We will call him John

Worked in many sheds © Can Stock Photo Inc. / Filedimage

I met a man the other day. It was ever so fleeting. He told his story. I listened.

I will call him John, he looked like a John.

John is 75 years old. Forty of those years were spent shearing sheep across north west NSW. From Walgett to Walcha, from the Queensland border to the hills sweeping the Liverpool Plains. He had spent time in most of the shearing sheds in the district.

John was one of four boys born in Mungindi. Mungindi was different back then he reminisces. The lights in the town went out at midnight, until electricity comes through in the late 60’s. It is amazing how dark a town is without street lights he tells me. He remembers the town dances when all the farmers, wives and family would come together for good old fashion dances that would sometimes last for days. In amongst the dust of the drought or the mud when it rained they danced, laughed, shared their tales. It doesn’t happen like that anymore he wistfully sighs.

John lived in the city for a short time when he was young, it’s where he met his wife. They had a little house out Mascot way. He packed cartons for a living. He says it was ok, but not for the long term. When his son was born he looked around the busy streets, small yards and buildings for as far as you could see and decided their children needed to grow up in the wide open spaces. They moved back to the North West and he went shearing.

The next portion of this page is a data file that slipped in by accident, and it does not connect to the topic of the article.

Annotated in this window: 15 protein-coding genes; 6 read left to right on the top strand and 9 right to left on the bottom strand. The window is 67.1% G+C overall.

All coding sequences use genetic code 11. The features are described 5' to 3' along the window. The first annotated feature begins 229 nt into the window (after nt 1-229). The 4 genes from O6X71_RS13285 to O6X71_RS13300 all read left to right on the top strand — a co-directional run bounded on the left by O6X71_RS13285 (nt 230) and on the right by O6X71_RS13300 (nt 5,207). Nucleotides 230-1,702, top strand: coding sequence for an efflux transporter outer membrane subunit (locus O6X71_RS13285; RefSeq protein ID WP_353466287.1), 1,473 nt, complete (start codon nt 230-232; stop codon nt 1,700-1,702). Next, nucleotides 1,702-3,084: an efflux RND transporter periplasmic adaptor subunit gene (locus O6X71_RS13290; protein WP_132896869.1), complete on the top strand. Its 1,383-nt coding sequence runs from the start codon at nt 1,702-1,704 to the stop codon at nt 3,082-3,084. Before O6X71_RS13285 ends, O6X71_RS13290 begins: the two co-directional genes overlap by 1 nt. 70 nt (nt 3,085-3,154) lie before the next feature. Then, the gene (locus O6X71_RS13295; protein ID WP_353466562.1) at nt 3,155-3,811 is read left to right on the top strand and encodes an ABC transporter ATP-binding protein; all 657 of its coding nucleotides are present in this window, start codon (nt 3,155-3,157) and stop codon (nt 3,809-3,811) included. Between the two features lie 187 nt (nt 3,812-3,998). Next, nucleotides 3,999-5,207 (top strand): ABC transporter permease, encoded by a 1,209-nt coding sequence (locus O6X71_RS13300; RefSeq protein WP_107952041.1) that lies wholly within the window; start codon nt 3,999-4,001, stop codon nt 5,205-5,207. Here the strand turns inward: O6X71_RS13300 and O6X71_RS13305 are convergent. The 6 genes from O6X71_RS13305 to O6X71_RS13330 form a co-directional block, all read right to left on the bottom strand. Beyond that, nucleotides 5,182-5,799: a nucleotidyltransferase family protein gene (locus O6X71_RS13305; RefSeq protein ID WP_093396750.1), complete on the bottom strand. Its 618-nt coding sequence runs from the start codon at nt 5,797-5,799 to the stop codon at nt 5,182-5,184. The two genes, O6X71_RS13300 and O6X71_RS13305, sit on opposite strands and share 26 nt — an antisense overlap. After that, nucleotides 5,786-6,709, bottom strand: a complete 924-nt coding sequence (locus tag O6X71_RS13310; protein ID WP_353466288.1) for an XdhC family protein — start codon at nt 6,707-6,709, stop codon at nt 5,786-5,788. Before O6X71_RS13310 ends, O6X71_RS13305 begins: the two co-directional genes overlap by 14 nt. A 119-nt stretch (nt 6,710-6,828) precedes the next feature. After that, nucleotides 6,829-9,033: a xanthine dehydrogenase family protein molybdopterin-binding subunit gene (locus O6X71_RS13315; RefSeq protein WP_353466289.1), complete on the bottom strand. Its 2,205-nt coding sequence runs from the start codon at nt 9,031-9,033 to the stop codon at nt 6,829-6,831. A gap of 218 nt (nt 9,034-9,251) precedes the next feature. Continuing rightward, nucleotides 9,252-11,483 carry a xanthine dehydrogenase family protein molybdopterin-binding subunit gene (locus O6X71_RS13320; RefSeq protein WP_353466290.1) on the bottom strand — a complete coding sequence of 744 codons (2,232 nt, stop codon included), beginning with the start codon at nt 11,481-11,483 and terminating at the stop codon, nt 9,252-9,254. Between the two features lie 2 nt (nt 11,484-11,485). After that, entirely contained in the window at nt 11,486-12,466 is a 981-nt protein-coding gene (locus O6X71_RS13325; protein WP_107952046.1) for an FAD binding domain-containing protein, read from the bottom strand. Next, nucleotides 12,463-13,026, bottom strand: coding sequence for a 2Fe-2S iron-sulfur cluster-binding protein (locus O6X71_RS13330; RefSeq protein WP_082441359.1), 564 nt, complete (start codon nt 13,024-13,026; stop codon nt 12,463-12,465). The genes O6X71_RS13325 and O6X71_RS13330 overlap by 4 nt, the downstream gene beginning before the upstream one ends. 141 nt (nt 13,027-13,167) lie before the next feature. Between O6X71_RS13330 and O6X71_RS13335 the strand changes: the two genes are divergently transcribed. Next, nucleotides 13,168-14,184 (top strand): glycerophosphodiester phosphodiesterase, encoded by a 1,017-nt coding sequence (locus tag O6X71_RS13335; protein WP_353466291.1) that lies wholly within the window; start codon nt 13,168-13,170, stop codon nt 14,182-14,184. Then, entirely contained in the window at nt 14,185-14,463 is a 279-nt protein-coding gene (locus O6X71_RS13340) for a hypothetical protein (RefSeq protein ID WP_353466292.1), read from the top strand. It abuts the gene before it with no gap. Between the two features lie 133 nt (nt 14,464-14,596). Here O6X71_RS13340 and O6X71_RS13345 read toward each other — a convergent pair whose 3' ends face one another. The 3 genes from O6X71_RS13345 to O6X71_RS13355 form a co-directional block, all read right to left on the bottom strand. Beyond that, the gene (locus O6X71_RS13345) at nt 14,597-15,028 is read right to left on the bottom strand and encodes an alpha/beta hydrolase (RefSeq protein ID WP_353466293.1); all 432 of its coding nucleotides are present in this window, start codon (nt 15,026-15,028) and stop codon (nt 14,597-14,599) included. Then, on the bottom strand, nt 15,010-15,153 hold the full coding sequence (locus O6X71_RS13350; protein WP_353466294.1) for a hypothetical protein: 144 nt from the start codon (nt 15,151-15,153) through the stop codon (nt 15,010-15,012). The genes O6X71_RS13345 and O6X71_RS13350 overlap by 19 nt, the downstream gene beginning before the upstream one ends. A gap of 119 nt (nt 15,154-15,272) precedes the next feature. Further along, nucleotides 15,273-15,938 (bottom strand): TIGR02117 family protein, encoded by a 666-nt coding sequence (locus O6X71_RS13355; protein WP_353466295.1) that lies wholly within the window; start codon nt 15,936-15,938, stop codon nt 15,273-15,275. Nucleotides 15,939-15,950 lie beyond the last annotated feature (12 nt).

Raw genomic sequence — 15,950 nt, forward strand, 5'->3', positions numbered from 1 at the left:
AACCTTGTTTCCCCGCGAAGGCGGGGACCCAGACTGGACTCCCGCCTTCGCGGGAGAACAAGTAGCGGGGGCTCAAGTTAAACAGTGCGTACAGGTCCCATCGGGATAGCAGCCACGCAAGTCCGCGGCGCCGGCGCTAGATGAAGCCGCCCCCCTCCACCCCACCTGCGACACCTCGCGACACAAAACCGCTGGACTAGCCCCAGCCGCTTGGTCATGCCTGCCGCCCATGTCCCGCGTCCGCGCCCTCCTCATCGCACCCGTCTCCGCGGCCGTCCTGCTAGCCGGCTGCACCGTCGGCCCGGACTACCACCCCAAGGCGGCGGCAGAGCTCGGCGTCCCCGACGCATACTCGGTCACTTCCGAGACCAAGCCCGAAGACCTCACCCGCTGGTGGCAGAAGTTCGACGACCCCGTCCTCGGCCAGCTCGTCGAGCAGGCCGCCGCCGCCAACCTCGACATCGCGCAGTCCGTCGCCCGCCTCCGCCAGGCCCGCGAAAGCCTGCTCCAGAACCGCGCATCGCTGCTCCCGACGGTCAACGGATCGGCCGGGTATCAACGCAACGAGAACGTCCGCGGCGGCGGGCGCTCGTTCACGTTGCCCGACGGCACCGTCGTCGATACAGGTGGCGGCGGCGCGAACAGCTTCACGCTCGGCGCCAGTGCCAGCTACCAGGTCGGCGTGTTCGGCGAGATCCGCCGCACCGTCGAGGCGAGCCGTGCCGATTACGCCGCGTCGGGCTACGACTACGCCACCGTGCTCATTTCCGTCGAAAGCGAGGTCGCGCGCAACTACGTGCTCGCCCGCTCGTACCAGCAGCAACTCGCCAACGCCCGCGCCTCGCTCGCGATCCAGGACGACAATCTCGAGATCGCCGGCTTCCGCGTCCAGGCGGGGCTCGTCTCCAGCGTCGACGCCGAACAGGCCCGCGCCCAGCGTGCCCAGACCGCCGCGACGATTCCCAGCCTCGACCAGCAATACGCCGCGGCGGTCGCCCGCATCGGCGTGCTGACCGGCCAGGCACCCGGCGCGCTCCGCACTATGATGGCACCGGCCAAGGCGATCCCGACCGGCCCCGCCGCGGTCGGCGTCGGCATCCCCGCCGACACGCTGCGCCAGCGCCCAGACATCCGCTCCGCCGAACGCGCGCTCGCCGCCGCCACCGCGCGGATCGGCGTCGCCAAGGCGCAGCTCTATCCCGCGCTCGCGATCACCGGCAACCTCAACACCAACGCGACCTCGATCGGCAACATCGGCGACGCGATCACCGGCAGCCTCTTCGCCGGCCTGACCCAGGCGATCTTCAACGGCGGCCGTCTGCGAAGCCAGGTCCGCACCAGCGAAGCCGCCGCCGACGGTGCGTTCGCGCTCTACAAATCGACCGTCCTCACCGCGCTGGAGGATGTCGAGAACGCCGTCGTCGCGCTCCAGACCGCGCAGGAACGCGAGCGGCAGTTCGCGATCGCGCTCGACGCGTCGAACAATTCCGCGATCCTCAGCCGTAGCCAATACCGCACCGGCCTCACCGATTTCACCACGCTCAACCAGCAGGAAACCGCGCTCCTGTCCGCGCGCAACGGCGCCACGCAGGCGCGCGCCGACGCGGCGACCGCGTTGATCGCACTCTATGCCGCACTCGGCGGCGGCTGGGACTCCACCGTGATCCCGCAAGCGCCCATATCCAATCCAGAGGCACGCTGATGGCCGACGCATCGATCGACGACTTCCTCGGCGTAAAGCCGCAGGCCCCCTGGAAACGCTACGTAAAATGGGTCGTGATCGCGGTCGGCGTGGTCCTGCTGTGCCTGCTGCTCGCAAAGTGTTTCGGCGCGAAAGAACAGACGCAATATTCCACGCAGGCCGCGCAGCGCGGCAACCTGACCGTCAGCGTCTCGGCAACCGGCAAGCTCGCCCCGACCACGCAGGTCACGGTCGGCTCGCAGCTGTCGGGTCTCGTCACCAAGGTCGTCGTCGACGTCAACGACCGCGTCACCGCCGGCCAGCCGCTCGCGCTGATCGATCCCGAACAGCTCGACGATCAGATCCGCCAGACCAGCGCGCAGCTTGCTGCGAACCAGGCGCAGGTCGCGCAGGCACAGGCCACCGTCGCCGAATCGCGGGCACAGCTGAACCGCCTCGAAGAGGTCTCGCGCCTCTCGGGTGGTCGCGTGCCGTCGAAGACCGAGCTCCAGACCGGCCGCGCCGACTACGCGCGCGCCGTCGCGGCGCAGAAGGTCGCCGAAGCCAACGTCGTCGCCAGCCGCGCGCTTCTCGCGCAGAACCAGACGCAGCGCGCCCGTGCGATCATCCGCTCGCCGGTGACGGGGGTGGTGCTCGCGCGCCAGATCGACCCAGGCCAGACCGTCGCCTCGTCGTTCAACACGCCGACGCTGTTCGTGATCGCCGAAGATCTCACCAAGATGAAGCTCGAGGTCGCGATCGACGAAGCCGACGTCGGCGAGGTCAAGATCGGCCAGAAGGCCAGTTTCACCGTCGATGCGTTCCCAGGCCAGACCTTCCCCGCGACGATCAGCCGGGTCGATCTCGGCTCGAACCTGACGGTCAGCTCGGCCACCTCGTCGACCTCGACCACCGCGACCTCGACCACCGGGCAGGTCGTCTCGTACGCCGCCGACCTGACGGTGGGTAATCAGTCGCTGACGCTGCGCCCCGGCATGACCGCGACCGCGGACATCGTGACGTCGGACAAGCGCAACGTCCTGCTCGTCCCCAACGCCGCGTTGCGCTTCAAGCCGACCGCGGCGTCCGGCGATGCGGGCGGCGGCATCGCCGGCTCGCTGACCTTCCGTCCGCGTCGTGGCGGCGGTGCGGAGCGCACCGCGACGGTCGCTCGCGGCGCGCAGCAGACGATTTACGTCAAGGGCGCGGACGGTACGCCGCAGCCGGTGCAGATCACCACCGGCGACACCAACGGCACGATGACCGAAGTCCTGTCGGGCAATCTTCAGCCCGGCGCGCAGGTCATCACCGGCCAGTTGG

He went shearing for the next forty years. I look down at his hands. They were working hands. Gnarled and weathered, yet soft. They had dragged out too many sheep to remember. He scratches his nose and says with a wry smile “funny how your nose always got itchy when you were shearing a fly-blown sheep”. It makes me smile.

He mentions his wife with love and affection in his voice. She hasn’t been well so isn’t travelling him today. I asked where is he off to.

“I’m going to the city for a procedure. I go every 6 months for a checkup, fly down stay overnight in hospital and then back home again” he tells me

I know this is the norm for so many country folk – we need to travel many miles for treatment. I comment how rough a deal this is.

“Well it’s better than the alternative” he assures me “I have fought off prostate cancer, now growths in the esophagus, but I’m still here” he says with conviction.

Getting old is not for sooks he says. I will have to agree.

At 75 John is still able to get himself from the airport to the hospital. He says it will be a waiting game for the afternoon, so he was glad for the chat for now. He has to get his brother to pick him up from the hospital. “Those anesthetists are a precious bunch, they reckon I can’t travel the same day as my procedure, so my brother picks me up. We assure them I am staying with him, but he drops me back at the airport. I can’t be too long away from the wife, plus my brother has turned into a mad communist, I can’t stay with him that long.”

A communist?

“Yep, too right. Hard to believe someone raised the same as me in Mungindi turns into one of them. Makes for fun family gatherings I can assure you!”

An article in the paper sparks a discussion about the environment. John is a bit the skeptic, which seems to be the norm for people this age. It makes him laugh, all this hoo haa about plastic bags. He has had plastic shopping bags that have disintegrated to nothing after a couple of months. He sees all these people walk into the supermarket with their arms full of those reusable bags, makes him chuckle. I wonder how long it will take them to break down? I make a mental note to research this, he makes a good point.

“Well Love, you have a good day” he says over his shoulder as he steps gently down the stairs, years of bending over sheep showing in his walk “been nice talking to you”

I met John the other day

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